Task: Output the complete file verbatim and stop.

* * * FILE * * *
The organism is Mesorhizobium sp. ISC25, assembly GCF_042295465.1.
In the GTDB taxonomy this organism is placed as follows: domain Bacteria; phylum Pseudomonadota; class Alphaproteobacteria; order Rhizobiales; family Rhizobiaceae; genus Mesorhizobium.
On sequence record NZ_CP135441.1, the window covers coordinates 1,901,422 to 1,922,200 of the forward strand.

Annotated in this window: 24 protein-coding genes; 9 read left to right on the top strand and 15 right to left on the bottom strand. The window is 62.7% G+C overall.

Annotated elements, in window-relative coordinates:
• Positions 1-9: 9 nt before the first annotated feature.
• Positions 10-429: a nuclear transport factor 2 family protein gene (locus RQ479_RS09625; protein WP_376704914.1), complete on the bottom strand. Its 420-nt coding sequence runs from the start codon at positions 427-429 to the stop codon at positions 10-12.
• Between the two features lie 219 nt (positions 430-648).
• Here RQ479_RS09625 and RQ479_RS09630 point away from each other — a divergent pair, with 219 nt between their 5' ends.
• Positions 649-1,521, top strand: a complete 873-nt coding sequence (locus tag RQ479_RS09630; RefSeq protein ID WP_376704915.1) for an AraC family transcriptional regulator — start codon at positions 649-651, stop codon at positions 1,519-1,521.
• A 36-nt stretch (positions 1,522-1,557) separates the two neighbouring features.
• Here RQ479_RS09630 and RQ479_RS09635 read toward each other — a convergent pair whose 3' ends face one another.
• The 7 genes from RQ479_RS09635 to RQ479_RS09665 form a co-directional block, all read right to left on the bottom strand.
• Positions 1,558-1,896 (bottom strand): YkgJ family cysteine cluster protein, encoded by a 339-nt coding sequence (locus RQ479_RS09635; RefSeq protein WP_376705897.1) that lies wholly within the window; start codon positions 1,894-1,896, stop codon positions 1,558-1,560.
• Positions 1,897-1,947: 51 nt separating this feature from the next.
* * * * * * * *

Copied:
The organism is Mesorhizobium sp. ISC25, assembly GCF_042295465.1.
In the GTDB taxonomy this organism is placed as follows: domain Bacteria; phylum Pseudomonadota; class Alphaproteobacteria; order Rhizobiales; family Rhizobiaceae; genus Mesorhizobium.
On sequence record NZ_CP135441.1, the window covers coordinates 1,901,422 to 1,922,200 of the forward strand.

Annotated in this window: 24 protein-coding genes; 9 read left to right on the top strand and 15 right to left on the bottom strand. The window is 62.7% G+C overall.

Annotated elements, in window-relative coordinates:
• Positions 1-9: 9 nt before the first annotated feature.
• Positions 10-429: a nuclear transport factor 2 family protein gene (locus RQ479_RS09625; protein WP_376704914.1), complete on the bottom strand. Its 420-nt coding sequence runs from the start codon at positions 427-429 to the stop codon at positions 10-12.
• Between the two features lie 219 nt (positions 430-648).
• Here RQ479_RS09625 and RQ479_RS09630 point away from each other — a divergent pair, with 219 nt between their 5' ends.
• Positions 649-1,521, top strand: a complete 873-nt coding sequence (locus tag RQ479_RS09630; RefSeq protein ID WP_376704915.1) for an AraC family transcriptional regulator — start codon at positions 649-651, stop codon at positions 1,519-1,521.
• A 36-nt stretch (positions 1,522-1,557) separates the two neighbouring features.
• Here RQ479_RS09630 and RQ479_RS09635 read toward each other — a convergent pair whose 3' ends face one another.
• The 7 genes from RQ479_RS09635 to RQ479_RS09665 form a co-directional block, all read right to left on the bottom strand.
• Positions 1,558-1,896 (bottom strand): YkgJ family cysteine cluster protein, encoded by a 339-nt coding sequence (locus RQ479_RS09635; RefSeq protein WP_376705897.1) that lies wholly within the window; start codon positions 1,894-1,896, stop codon positions 1,558-1,560.
• Positions 1,897-1,947: 51 nt separating this feature from the next.